Tim Cadogan, Vice President, Yahoo! Search. Mission is to provide the best most relevant results. Understand what the user want and then how do we better deliver to better to the user and how do we extend this to all users. Personalization is going to be huge, tons of those people have signed up with Yahoo! so they have a lot of information to provide this personalized search. They feel it is critical to show the user, here are the results based on your preferences but if you want to step outside of this box, you can. Second area is how do we get more content? He first said that 99% of their 7 billion pages were captured for free BUT...They want to partner with content providers, that is why they made this new PFI program that everyone is going 'Yahoo!' about. Third area is to have multiple types of search engines and integrate those engines and deliver that information when relevant. Yahoo! Yellow pages, do a search in Yahoo! search for map or something. They utilize all their engines and will be working hard to deliver the most relevant answers through their network at Yahoo! search.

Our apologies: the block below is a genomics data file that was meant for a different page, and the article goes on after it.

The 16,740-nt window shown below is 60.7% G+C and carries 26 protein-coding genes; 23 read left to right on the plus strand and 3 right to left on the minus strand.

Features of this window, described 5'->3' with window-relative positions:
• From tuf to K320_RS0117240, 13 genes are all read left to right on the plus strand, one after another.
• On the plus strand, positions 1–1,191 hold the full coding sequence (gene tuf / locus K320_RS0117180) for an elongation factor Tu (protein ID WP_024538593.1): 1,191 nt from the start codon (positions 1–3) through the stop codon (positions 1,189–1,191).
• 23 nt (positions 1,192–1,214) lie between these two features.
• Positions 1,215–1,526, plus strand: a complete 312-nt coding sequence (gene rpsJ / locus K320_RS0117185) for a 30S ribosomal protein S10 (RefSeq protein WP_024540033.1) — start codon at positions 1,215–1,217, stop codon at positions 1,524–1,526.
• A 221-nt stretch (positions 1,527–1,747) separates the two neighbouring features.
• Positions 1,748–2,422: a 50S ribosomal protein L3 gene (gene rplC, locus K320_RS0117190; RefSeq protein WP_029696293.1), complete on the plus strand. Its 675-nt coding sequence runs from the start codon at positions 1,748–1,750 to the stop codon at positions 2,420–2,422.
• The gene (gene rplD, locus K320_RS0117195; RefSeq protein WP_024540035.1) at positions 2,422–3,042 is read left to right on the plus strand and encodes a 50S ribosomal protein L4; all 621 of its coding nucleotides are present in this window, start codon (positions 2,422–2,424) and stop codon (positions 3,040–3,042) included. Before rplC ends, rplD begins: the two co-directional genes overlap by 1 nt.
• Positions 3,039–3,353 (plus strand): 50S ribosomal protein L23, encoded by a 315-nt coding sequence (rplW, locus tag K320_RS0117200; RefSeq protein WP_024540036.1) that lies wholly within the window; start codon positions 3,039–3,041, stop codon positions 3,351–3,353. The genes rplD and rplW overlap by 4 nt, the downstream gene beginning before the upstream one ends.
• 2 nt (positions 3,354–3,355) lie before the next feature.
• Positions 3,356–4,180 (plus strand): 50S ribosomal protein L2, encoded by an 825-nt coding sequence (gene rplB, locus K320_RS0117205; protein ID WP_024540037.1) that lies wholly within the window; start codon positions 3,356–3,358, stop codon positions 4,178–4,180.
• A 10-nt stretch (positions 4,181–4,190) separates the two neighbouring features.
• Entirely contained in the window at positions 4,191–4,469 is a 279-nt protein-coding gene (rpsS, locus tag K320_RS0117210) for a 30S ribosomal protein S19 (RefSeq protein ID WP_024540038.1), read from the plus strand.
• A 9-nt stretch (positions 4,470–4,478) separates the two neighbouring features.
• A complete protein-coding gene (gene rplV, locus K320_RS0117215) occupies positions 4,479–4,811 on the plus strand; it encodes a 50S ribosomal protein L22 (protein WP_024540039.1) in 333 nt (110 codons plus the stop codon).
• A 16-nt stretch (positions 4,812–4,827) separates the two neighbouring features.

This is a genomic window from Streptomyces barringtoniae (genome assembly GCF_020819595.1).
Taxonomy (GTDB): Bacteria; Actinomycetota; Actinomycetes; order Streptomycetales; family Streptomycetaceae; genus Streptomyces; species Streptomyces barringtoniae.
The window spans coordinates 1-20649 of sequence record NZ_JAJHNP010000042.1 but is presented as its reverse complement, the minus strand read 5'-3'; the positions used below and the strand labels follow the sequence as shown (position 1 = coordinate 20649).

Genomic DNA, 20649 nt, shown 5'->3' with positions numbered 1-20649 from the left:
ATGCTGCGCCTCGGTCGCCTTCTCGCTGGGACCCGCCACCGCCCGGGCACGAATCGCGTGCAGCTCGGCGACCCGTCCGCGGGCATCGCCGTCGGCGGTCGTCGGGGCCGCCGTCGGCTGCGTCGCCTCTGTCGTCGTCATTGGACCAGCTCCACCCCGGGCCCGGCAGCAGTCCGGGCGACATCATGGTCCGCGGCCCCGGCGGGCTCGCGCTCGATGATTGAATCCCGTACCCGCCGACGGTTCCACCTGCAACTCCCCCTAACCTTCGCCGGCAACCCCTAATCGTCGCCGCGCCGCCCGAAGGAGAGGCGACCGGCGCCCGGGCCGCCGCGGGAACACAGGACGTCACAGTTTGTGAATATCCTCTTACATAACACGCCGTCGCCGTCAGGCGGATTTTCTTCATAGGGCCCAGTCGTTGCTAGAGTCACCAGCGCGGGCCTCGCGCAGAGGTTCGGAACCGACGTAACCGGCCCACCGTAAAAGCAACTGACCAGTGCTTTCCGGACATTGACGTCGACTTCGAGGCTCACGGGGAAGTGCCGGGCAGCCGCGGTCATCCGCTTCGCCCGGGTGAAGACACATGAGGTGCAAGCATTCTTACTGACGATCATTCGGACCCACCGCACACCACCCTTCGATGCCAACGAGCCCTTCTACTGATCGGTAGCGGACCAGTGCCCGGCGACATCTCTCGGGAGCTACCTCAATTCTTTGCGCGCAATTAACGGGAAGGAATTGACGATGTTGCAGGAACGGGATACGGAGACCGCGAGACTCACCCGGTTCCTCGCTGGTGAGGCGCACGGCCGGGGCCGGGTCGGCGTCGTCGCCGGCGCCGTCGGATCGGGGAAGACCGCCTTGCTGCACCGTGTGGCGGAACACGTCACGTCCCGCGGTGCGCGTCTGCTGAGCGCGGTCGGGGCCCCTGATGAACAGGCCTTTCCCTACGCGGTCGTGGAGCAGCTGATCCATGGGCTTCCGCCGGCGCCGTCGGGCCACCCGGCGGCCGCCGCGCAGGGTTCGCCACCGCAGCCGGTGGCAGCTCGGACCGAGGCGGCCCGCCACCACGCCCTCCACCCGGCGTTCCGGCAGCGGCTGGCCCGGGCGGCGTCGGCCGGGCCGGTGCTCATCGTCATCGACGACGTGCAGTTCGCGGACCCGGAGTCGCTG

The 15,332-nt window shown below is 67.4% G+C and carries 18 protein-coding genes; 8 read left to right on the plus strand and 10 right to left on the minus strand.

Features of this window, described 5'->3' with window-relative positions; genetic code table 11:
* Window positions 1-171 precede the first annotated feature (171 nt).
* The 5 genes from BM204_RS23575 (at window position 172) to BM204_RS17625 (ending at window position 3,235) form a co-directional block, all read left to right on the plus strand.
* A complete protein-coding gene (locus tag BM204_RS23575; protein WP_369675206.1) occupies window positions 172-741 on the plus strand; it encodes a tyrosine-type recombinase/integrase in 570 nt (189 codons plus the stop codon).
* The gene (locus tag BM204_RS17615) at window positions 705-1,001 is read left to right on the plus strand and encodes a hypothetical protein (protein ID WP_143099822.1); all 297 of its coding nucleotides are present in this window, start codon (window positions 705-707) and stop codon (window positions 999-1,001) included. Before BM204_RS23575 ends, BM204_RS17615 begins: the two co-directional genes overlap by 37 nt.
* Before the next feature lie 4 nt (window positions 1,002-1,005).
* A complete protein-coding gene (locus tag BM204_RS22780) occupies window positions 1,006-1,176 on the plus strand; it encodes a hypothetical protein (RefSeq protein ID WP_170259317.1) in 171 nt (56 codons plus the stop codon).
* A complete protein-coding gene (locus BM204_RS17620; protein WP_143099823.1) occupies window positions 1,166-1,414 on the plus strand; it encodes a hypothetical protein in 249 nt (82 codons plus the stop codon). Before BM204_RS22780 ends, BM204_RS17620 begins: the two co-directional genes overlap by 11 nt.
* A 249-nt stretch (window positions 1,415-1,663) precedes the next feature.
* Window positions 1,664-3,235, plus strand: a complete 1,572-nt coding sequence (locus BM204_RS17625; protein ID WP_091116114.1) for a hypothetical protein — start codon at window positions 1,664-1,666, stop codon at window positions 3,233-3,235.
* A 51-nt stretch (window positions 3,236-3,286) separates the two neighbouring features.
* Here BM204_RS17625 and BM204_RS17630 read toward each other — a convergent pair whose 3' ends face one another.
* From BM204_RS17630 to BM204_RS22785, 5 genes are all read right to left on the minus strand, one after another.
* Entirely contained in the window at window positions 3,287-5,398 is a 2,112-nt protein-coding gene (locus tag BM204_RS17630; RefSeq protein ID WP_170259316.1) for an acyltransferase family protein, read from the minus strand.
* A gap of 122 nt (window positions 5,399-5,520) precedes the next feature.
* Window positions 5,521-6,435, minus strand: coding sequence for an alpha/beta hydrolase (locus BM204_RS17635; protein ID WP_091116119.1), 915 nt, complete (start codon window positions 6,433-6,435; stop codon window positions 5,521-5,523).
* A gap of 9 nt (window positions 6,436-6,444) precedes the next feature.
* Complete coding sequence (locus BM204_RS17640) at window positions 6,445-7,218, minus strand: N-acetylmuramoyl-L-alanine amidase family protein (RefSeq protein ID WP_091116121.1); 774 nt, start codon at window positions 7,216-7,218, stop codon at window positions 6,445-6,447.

Craig Nevill-Manning, Senior Research Scientist, Google. He discussed the history of search 300 years ago, that you used a Bible to search or something. Now we know how silly that view was. He proposes the future of search would be 'search pets'. Why did he say this? Because pets understand emotion and how people work. So if Google can understand the user emotion, then they got it. Examples, Search engines of the future should be able to figure out diplomatic sayings versus straight fact. Search engines need to infer more. An other example, you ask your wife "What is wrong, Honey?" and she says "Nothing". Here the search pet would help with the answer. That got a few chuckles in the room. User interface is also going to be very important - usability. Thats all for him on this.Now for the Q and A session...stay tuned.